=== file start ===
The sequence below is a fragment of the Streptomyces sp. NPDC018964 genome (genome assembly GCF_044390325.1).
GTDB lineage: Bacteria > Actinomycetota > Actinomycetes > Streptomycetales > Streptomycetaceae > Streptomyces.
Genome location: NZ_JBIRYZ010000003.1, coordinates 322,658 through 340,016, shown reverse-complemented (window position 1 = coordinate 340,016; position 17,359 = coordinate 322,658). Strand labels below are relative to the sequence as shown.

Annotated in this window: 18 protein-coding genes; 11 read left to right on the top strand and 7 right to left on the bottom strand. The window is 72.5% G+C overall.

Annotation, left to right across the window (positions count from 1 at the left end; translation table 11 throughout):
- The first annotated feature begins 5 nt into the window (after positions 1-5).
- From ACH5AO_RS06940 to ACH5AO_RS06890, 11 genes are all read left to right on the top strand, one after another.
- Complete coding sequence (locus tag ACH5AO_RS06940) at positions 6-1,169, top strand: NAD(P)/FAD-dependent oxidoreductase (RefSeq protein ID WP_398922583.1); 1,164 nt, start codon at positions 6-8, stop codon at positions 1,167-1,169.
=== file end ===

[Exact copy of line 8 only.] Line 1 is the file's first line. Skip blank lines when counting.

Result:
- Complete coding sequence (locus tag ACH5AO_RS06940) at positions 6-1,169, top strand: NAD(P)/FAD-dependent oxidoreductase (RefSeq protein ID WP_398922583.1); 1,164 nt, start codon at positions 6-8, stop codon at positions 1,167-1,169.